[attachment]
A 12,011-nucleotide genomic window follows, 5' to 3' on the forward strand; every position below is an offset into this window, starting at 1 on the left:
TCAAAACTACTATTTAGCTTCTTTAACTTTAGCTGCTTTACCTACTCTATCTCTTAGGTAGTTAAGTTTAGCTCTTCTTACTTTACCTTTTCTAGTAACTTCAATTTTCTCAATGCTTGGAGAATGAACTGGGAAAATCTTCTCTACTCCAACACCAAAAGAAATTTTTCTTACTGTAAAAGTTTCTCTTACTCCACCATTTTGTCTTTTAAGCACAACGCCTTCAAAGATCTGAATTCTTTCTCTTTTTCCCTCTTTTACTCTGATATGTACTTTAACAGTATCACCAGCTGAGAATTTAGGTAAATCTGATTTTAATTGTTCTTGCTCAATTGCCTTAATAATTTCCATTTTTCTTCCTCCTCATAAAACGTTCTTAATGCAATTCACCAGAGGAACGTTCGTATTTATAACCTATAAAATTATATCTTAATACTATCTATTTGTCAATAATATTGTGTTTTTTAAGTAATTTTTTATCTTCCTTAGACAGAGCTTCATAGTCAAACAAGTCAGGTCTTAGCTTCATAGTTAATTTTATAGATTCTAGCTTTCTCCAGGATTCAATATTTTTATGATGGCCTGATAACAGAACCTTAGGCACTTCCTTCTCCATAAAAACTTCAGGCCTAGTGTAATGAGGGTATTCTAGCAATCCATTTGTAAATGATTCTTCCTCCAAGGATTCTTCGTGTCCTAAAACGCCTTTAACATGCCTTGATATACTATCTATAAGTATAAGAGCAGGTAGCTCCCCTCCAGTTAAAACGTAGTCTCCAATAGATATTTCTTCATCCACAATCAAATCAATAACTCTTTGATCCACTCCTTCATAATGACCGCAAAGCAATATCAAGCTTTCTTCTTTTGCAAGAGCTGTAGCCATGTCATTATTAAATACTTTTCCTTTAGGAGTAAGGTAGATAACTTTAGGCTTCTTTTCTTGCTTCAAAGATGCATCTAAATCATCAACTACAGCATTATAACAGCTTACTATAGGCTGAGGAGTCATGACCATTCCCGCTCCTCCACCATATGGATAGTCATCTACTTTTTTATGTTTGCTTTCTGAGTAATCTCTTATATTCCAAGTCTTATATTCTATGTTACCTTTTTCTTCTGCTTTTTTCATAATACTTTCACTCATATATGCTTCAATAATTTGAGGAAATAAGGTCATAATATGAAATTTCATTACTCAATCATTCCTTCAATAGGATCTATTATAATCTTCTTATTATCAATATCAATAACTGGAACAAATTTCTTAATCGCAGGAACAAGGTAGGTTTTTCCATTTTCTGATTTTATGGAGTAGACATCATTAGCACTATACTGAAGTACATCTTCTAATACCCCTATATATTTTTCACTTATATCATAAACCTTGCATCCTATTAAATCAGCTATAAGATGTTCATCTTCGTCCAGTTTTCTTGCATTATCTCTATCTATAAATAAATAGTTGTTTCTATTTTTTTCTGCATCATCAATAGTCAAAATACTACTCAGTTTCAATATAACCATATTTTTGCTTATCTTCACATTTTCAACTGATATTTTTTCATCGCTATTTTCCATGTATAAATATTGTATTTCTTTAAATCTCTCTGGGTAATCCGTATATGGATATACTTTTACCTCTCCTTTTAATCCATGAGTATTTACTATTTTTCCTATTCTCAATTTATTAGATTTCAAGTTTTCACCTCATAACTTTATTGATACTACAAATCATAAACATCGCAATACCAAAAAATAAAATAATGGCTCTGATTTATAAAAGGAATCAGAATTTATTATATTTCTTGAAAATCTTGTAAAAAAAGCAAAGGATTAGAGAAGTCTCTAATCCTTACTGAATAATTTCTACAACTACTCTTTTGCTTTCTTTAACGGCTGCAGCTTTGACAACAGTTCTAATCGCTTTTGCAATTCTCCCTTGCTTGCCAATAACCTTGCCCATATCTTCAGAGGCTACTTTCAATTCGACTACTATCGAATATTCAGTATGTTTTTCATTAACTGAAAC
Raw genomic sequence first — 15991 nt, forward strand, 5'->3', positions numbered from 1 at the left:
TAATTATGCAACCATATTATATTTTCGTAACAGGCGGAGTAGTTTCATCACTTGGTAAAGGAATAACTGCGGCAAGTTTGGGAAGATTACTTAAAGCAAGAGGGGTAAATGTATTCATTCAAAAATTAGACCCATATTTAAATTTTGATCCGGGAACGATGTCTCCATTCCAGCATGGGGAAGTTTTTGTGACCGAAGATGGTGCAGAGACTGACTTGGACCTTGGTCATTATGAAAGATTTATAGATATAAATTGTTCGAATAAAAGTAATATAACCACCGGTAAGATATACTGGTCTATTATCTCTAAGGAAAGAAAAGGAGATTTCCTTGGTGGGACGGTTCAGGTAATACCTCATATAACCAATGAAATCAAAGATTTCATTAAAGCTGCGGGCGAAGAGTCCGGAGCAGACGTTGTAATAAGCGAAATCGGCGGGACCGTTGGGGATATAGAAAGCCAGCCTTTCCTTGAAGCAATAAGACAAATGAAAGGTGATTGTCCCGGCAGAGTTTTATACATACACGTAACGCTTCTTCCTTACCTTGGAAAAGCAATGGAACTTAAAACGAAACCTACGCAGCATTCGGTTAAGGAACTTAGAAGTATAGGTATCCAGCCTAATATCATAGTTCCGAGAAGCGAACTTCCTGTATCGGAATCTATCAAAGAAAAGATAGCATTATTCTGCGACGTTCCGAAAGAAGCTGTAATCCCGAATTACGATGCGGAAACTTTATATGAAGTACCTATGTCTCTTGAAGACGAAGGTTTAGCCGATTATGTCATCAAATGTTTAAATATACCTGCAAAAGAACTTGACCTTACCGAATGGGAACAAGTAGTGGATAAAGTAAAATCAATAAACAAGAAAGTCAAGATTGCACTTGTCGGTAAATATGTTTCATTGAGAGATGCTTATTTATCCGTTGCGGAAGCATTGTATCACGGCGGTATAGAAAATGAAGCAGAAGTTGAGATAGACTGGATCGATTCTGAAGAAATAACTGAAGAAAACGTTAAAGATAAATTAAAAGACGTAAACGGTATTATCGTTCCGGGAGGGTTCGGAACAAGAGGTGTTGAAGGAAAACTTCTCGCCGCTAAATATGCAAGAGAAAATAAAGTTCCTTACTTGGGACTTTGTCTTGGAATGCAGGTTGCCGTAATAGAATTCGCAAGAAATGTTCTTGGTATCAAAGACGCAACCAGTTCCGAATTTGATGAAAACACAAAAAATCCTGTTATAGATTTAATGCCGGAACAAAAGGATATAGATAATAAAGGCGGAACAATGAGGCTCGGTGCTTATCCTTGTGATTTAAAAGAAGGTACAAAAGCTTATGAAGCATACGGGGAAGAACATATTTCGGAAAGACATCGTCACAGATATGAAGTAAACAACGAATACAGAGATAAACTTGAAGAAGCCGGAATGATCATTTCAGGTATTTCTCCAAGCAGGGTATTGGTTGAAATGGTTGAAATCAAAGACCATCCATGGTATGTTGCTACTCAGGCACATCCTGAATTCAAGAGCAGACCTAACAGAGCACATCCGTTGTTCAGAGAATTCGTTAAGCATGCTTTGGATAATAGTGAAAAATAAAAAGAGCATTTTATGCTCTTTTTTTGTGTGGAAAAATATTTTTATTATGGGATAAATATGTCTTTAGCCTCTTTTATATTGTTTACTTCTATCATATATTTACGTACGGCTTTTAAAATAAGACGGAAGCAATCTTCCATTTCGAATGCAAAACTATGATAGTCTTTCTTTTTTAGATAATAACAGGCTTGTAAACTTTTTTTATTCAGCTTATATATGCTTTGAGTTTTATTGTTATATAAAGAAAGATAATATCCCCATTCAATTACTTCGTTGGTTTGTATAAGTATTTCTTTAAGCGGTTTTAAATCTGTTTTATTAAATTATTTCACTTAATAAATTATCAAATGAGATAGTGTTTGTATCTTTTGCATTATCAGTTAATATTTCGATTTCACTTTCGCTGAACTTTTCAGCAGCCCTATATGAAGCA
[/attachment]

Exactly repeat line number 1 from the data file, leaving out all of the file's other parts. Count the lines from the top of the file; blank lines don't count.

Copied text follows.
A 12,011-nucleotide genomic window follows, 5' to 3' on the forward strand; every position below is an offset into this window, starting at 1 on the left: